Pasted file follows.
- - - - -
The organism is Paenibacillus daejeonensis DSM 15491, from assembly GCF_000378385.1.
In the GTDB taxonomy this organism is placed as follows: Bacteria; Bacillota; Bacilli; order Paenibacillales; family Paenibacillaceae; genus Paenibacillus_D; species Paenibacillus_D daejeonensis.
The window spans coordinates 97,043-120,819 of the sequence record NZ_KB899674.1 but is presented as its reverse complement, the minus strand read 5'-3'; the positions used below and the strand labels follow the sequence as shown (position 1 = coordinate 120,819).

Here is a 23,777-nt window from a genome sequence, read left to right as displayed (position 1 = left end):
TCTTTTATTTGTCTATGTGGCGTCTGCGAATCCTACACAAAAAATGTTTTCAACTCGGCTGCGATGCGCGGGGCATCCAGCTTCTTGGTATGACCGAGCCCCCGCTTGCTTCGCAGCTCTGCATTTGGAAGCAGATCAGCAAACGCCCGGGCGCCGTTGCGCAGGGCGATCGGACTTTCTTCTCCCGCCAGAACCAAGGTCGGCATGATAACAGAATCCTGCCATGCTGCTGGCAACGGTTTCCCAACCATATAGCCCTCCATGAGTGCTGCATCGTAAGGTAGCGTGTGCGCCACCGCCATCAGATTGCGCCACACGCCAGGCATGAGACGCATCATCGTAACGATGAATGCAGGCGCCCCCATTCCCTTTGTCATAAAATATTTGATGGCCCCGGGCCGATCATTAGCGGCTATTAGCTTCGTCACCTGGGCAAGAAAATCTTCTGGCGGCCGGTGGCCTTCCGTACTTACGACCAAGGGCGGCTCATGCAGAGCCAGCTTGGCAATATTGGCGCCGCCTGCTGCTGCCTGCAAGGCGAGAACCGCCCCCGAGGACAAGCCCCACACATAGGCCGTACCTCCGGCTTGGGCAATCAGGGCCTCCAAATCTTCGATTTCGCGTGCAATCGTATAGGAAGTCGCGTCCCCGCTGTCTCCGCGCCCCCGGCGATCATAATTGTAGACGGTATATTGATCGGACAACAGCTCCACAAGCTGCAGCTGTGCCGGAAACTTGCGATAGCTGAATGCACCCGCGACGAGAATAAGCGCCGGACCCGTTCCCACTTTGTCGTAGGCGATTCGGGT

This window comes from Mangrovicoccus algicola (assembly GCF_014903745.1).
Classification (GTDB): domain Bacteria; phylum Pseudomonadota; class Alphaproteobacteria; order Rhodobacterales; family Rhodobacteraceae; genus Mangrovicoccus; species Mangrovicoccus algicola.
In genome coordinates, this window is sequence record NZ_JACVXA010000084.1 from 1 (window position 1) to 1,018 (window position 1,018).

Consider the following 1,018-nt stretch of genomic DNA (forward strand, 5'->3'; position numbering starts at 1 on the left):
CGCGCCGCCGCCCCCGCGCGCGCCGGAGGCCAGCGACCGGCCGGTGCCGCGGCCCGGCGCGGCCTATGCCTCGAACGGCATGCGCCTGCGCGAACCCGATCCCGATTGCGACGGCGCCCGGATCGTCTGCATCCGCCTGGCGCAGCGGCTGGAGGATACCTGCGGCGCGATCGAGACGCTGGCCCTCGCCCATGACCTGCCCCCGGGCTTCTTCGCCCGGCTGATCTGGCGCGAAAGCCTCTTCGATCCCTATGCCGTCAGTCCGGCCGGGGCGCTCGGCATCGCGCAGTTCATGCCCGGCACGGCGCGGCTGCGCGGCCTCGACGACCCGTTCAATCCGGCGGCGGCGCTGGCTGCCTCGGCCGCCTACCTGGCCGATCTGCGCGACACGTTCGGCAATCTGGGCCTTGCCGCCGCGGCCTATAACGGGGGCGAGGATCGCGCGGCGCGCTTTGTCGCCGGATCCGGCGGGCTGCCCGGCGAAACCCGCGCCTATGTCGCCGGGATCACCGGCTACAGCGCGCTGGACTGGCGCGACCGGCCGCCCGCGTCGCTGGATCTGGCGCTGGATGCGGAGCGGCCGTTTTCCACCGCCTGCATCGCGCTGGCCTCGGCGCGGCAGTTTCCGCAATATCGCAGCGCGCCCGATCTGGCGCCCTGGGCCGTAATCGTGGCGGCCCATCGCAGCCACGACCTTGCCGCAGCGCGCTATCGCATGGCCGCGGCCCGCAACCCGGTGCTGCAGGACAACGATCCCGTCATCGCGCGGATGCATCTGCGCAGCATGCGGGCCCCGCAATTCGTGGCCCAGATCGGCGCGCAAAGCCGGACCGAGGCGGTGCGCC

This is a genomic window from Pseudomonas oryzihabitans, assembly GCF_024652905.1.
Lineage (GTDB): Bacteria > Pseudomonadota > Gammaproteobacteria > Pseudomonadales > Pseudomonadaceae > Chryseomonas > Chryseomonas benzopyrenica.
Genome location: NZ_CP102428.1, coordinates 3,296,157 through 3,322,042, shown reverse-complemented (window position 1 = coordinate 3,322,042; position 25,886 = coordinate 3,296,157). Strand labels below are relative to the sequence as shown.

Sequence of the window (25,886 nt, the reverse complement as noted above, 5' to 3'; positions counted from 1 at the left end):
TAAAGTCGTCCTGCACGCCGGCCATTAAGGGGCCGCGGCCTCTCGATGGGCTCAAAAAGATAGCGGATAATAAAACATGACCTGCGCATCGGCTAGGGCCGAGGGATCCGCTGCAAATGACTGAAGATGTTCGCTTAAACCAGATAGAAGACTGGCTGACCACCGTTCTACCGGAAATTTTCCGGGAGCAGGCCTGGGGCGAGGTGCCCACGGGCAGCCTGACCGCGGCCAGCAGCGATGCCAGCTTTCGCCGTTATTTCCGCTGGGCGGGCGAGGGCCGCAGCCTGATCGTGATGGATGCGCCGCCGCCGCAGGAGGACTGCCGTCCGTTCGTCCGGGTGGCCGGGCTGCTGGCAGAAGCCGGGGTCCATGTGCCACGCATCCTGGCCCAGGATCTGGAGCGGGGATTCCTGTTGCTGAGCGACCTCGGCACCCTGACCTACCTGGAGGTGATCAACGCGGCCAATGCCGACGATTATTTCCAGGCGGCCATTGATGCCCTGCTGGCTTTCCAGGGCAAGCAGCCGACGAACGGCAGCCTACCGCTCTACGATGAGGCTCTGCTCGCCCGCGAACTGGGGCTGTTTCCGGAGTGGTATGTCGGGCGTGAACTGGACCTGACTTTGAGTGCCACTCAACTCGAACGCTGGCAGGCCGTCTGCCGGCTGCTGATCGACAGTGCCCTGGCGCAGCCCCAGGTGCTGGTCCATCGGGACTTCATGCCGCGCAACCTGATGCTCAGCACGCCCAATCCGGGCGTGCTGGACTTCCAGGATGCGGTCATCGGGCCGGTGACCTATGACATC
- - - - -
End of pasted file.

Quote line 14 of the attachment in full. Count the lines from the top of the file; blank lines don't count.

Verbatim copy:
Sequence of the window (25,886 nt, the reverse complement as noted above, 5' to 3'; positions counted from 1 at the left end):